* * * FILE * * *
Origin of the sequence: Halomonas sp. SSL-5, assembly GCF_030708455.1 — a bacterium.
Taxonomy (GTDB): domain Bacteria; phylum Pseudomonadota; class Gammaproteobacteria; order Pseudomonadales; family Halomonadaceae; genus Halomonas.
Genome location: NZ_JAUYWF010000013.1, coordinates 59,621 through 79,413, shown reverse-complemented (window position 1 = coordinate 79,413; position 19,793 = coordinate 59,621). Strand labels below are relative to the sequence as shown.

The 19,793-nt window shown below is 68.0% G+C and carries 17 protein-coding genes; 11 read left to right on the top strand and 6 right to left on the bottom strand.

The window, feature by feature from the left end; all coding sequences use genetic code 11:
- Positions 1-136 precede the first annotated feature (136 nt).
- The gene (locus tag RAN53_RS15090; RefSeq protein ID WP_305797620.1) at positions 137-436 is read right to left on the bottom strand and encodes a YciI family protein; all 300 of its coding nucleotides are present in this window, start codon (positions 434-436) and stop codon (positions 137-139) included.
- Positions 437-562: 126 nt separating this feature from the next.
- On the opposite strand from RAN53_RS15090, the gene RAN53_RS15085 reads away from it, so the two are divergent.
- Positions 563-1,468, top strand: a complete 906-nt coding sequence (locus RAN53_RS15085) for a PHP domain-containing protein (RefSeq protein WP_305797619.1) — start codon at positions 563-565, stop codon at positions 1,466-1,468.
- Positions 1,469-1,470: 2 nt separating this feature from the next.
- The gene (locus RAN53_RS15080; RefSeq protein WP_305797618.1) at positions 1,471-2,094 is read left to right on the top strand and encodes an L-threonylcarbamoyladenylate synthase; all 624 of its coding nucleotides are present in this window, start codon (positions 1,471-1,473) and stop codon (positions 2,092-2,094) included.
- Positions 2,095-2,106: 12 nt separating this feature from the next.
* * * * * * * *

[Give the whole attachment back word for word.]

Origin of the sequence: Halomonas sp. SSL-5, assembly GCF_030708455.1 — a bacterium.
Taxonomy (GTDB): domain Bacteria; phylum Pseudomonadota; class Gammaproteobacteria; order Pseudomonadales; family Halomonadaceae; genus Halomonas.
Genome location: NZ_JAUYWF010000013.1, coordinates 59,621 through 79,413, shown reverse-complemented (window position 1 = coordinate 79,413; position 19,793 = coordinate 59,621). Strand labels below are relative to the sequence as shown.

The 19,793-nt window shown below is 68.0% G+C and carries 17 protein-coding genes; 11 read left to right on the top strand and 6 right to left on the bottom strand.

The window, feature by feature from the left end; all coding sequences use genetic code 11:
- Positions 1-136 precede the first annotated feature (136 nt).
- The gene (locus tag RAN53_RS15090; RefSeq protein ID WP_305797620.1) at positions 137-436 is read right to left on the bottom strand and encodes a YciI family protein; all 300 of its coding nucleotides are present in this window, start codon (positions 434-436) and stop codon (positions 137-139) included.
- Positions 437-562: 126 nt separating this feature from the next.
- On the opposite strand from RAN53_RS15090, the gene RAN53_RS15085 reads away from it, so the two are divergent.
- Positions 563-1,468, top strand: a complete 906-nt coding sequence (locus RAN53_RS15085) for a PHP domain-containing protein (RefSeq protein WP_305797619.1) — start codon at positions 563-565, stop codon at positions 1,466-1,468.
- Positions 1,469-1,470: 2 nt separating this feature from the next.
- The gene (locus RAN53_RS15080; RefSeq protein WP_305797618.1) at positions 1,471-2,094 is read left to right on the top strand and encodes an L-threonylcarbamoyladenylate synthase; all 624 of its coding nucleotides are present in this window, start codon (positions 1,471-1,473) and stop codon (positions 2,092-2,094) included.
- Positions 2,095-2,106: 12 nt separating this feature from the next.